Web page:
Game of Battleships: A Commentary on the History and Future of the Northern Limit Line Disputes
by Mycal Ford
On September 24, 2012, North Korean fishing boats were reported as crossing the Northern Limit Line located in the Yellow (west) Sea, a historical maritime border decided shortly after the 1953 armistice–by United Nations Command leader, General Mark Clark – and never accepted by North Korea. Reminding North Korea of the Northern Limit Line, South Korean naval boats, in an attempt to repel the fishing vessels, fired warning shots at the intruders. Although the North Korean civilian boats receded in response to South Korean shelling, neutralizing the conflict, the Northern Limit Line quarrels are nevertheless indicative of ongoing maritime border disputes.
If the disputed territory, a demarcation line which currently benefits S. Korea(strong statement and some would disagree), is left unsettled, and North Korea continues to be defeated, the geopolitical game may escalate to a flashpoint beyond the Yeonpyeong Island shelling which claimed 4 innocent lives.
History of the Northern Limit Line
The NLL is commonly thought to have emerged sometime during the Korean War; the details however, are ambiguous. During talks of the 1953 Korean War Armistice Agreement, mention of a maritime boundary surfaced–though, a consensus was not reached. North Korea insisted on 12 nautical miles (nm) of territory waters; however, the United Nations Command (UNC) was only willing to permit 3nm of territorial reach (the international standard during the time-period, which has now changed to 12nm). Scholars mention that the roots of the NLL lie in a unilateral decision made by UNC Commander-in-Chief Mark Clark, who promulgated the maritime boundary as a means to prevent S. Korean and UNC forces from escalating a potential conflict, as well as illegal patrolling by N. Korean vessels in S. Korean waters. In a 1974 declassified Central Intelligence Agency (CIA) report, it is indicated that the N. Limit Line was not established prior to 1960. However, others assert otherwise.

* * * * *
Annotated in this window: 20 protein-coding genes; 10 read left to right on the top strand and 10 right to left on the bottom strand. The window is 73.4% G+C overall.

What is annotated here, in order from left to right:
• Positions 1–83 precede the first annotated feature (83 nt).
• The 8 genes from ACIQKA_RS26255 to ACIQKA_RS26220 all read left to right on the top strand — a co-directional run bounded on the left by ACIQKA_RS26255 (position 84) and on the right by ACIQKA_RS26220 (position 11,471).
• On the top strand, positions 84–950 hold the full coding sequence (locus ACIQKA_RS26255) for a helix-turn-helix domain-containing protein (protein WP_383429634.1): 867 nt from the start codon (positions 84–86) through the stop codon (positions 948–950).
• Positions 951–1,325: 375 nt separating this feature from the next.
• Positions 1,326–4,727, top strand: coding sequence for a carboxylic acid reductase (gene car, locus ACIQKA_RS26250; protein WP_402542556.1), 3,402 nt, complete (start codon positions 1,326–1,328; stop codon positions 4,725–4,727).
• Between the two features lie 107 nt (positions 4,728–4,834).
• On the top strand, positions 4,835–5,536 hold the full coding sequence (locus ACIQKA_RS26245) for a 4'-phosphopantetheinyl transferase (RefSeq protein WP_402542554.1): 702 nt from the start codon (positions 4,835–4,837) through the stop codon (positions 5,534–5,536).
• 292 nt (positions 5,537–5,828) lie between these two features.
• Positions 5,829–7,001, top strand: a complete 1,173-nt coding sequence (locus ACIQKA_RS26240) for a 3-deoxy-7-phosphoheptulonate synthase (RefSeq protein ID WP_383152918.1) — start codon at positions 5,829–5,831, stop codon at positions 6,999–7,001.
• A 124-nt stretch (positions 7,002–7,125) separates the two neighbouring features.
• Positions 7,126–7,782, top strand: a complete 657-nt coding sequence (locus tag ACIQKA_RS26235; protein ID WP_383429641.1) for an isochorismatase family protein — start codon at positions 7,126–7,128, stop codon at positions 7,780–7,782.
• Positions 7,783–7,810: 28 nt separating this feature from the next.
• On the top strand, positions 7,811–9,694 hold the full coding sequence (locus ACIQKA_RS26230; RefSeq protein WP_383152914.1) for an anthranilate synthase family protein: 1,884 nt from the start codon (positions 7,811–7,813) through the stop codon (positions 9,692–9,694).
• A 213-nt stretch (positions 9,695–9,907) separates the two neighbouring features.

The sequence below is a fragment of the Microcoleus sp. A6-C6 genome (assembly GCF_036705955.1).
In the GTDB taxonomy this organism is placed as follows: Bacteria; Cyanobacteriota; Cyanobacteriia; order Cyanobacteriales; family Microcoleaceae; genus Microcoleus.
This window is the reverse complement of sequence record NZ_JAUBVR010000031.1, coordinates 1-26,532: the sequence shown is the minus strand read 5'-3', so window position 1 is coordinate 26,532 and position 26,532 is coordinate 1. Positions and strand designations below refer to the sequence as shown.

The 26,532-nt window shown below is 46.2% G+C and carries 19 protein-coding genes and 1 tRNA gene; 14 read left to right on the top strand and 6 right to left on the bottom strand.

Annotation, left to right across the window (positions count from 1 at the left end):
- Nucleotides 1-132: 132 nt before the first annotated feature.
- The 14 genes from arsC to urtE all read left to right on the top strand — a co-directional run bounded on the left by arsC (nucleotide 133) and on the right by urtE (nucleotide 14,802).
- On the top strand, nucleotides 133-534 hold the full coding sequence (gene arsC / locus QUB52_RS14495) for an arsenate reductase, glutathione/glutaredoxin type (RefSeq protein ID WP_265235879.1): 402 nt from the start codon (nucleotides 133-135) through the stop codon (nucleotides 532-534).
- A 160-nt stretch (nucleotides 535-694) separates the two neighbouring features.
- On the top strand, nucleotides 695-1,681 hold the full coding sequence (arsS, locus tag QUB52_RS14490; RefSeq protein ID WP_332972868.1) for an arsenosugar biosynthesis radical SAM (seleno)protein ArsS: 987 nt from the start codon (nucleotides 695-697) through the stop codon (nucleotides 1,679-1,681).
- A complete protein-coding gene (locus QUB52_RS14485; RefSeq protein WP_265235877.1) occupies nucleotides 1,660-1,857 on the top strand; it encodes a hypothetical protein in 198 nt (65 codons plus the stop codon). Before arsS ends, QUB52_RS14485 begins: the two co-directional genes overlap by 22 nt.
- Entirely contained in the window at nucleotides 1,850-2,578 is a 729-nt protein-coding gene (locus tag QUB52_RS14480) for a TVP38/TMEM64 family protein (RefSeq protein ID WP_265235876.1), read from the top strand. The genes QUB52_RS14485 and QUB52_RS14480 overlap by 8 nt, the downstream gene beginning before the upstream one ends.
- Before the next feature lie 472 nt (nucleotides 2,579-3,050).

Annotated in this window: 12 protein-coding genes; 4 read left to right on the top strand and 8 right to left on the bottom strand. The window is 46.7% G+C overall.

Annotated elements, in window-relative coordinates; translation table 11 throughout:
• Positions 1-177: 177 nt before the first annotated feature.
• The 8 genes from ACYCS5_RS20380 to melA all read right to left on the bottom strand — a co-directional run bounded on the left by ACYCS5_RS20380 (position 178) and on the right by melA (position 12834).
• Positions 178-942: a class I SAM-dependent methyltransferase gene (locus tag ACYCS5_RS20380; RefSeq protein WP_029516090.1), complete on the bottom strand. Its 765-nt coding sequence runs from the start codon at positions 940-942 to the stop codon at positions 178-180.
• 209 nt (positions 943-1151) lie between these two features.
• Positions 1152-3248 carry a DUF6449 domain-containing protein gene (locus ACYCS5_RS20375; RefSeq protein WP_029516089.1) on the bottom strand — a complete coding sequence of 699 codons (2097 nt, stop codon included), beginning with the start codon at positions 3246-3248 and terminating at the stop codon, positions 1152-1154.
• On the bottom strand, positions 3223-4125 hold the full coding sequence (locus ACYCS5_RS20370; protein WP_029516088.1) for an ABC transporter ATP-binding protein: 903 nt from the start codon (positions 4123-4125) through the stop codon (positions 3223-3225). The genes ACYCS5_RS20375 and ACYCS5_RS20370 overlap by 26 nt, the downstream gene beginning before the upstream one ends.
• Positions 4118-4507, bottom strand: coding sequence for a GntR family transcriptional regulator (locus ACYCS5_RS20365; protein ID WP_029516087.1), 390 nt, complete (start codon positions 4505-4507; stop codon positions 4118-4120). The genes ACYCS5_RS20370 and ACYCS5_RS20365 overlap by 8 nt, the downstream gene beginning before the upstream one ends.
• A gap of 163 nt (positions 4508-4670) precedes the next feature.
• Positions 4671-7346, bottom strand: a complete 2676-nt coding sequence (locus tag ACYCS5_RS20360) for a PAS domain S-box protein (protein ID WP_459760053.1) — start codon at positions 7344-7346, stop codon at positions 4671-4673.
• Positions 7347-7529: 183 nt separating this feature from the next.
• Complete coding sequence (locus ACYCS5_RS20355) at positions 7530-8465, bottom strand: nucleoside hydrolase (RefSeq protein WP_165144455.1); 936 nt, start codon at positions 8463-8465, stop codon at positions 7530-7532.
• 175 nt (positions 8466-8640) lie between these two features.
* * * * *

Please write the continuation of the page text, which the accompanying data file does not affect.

For two decades, the DPRK withdrew as its weakened naval forces could not sustain
any drawn-out conflicts. The unilaterally drawn NLL, whose legal basis in
international law, binding, and legitimacy are arbitrary, went undisputed until
a 1999 flashpoint, despite provocative patrolling patterns in the 70s in the
aforementioned CIA report. On June 15, 1999, the DPRK and ROK exchanged bullets, which
resulted in two DPRK vessels sinking and an uncertain number of North Korean injuries and or death. The North Korean government followed the conflict with a pronouncement to nullify the NLL. Pyongyang’s proposal was ignored and went unacknowledged by Washington and Seoul.
However, the 1999 incident was not to be the last of the NLL disputes. Several incidents
followed in 2002, 2004, 2009, and 2010 which is perhaps the most bloody, the sinking of the S. Korean Cheonan Pohang class corvette. With the loss of 46 lives, the March 26 North Korean attack on the South became the largest loss of life in any military incident since the
1953 armistice, prompting serious debate on North Korea’s culpability on the
international stage. Yet, as outh. Korea was scrambling, North Korean forces fired on Yeonpyeong Island in November, resulting in the death of two South Korean civilians and two military personnel.
Positioning South Korea’s Battleships:
The Republic of Korea endorses the “de-facto maritime border” for security reasons. If the e maritime border were to to shift further south, it is likely the South Korean government would be vulnerable to an unpredictable North Korean barrage. In light of the transition into the Kim Jong-Un era of N Korea, scholars are unsure of the likely scale, scope or frequence of Northern provocation. Uncertainty coupled with recent aggressive disputes are not the most settling of feelings. With Cheonan and Yeonpyeong fresh in the minds and hearts of South. Korean citizens, internal pressure surfacing from its people is likely in the event of South concessions on the NLL. Therefore, South Korea views the NLL as advantageous for its geopolitical security. However, as the re-drawing of lines may make vulnerable S. Korea to N. Korea provocation, the opposite is also true. Currently, the NLL does not make N. Korea impervious to S. Korea aggression.
Uncertainty coupled with recent aggressive disputes are not the most settling of feelings. With Cheonan and Yeonpyeong fresh in the minds and hearts of S. Korean citizens, internal pressure surfacing from its people is likely in the event of South concessions on the NLL.Therefore, South Korea views the NLL as advantageous for its geopolitical security. However, as the re-drawing of lines may make South Korea vulnerable to North Korea provocation, the opposite is also true. Currently, the NLL does not make North Korea impervious to South Korean aggression, a point made frequently in the state media.